7. Took me a little over 2.5 Kevins, so within target but still tricky. LOI was CAEN; I could see the structure but it took me an age to think of “can” for “prison”. ASSENTED and OVERSUBSCRIBE both took more than one visit as well.

    Thanks to Orpheus and Chris.


  8. I finished this in 25 minutes so was feeling very smug until I saw that 17 was “docile ” rather than my hastily written in “polite “. I couldn’t parse my own answer so it was obvious it was wrong. “cockatoo” was an answer a couple of months ago so was an instant one for me. I remembered it because it’s so clever and is funny, too. DNK “ret” for soak nor “ness” for head but they had to be the answers . I’m a beginner, too, but, somehow, I seem to always get the Orpheus clues. Thanks, setter and blogger.
  9. Surprisingly long for me at a little over 20 minutes. DNK RET, but EGRET made sense so it had to be. Like Chris, after a slow start at the top, I solved bottom-up, and my last two in were the two 1s.

    I put my tardiness down to lingering anger and frustration at taking over 4 hours yesterday to get from Junction 16 of the M25 to Junction 17. After eventually escaping at J17, I aborted my trip and returned home to pikelets, jam and green tea for a very late breakfast.

  10. About 10 mins no problems dne ret, but no alternative. Not sure where I have met nohow, but no problem. Both nohow and no way (surely 2 words) seem like Americanisms to me but perhaps I am imagining that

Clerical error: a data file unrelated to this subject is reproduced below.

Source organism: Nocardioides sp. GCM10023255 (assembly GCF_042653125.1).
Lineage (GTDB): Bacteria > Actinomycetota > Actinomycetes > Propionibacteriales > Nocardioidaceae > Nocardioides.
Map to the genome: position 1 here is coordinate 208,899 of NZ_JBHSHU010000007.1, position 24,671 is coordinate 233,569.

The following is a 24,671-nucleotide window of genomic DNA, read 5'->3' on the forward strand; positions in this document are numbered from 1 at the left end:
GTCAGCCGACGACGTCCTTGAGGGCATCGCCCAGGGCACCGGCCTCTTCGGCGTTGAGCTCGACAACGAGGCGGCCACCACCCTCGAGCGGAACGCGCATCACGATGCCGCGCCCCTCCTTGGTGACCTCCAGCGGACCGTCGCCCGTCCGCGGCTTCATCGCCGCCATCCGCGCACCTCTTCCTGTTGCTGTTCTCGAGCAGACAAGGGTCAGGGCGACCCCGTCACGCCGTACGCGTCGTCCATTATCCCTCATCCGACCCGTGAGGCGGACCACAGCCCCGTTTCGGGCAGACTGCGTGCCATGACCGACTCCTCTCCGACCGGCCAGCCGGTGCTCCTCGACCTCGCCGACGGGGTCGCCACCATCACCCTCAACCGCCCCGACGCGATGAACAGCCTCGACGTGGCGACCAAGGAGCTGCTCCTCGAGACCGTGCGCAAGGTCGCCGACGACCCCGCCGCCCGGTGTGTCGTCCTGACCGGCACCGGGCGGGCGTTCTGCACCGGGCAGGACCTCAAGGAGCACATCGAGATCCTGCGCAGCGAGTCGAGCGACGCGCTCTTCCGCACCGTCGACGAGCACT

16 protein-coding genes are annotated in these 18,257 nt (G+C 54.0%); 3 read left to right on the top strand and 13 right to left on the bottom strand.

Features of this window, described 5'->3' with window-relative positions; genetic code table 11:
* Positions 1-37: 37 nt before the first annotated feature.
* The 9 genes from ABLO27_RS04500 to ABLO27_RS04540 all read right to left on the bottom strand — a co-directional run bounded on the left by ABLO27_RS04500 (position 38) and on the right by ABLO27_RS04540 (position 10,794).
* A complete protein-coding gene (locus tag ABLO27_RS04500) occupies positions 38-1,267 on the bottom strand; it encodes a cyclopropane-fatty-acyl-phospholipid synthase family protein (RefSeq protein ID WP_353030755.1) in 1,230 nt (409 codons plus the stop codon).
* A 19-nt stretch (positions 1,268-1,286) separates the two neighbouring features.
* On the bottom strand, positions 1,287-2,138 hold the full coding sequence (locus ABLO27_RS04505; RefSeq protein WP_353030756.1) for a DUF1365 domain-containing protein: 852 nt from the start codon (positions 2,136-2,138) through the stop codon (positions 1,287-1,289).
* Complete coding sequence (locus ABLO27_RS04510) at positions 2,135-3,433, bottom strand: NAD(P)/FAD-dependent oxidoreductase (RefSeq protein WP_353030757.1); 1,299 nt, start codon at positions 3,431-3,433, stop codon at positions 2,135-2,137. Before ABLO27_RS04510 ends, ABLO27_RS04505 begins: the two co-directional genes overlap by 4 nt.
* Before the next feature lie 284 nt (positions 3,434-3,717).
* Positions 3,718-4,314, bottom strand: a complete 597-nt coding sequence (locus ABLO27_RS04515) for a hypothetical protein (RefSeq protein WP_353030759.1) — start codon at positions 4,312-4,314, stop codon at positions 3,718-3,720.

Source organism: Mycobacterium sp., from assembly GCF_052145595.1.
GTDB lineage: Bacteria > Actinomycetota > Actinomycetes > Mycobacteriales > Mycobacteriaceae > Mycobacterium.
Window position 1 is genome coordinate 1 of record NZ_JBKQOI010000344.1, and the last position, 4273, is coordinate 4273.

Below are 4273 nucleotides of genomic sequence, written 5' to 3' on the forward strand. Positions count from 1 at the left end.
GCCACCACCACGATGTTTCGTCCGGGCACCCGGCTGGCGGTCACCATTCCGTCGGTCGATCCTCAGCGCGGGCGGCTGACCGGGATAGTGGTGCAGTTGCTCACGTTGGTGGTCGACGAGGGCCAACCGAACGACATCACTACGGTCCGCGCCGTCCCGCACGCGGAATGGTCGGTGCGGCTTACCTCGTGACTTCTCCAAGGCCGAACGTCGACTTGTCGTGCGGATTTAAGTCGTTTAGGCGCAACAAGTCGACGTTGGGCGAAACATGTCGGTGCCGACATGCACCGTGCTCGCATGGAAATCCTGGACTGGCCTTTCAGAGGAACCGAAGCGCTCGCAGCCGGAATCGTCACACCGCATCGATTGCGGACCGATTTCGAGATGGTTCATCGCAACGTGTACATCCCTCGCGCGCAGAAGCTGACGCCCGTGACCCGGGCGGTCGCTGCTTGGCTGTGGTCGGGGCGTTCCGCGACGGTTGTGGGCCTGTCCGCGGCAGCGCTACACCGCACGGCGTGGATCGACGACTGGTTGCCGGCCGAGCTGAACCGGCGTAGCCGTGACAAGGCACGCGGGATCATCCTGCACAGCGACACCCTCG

11. This puzzle was more difficult than yesterday’s so that makes 2 in a row not designed for beginners. I would go as far as to add that even reading the bloggers explanation left me bewildered. I accept we need some tough ones but let’s hope the rest of the week are on a easier scale. Nakrian kickiat
  12. Found this hard going, but on reflection not really sure why. DNK RET. Not sure I have ever used NOHOW. Noway would be more common I would have thought. Enjoyed 14ac (COD) and 4d. LOI ASSENTED. Always forget NESS = HEAD. Now to watch the cricket, which is likely to be even harder going!
  13. OVERSUBSCRIBE and COCKATOO were my last 2 in. EGRET went in first with RET vaguely remembered for a 15×15, but CAEN took a while to bring to mind. No problem with the rest and submitted at 8:42. Thanks Orpheus and Chris.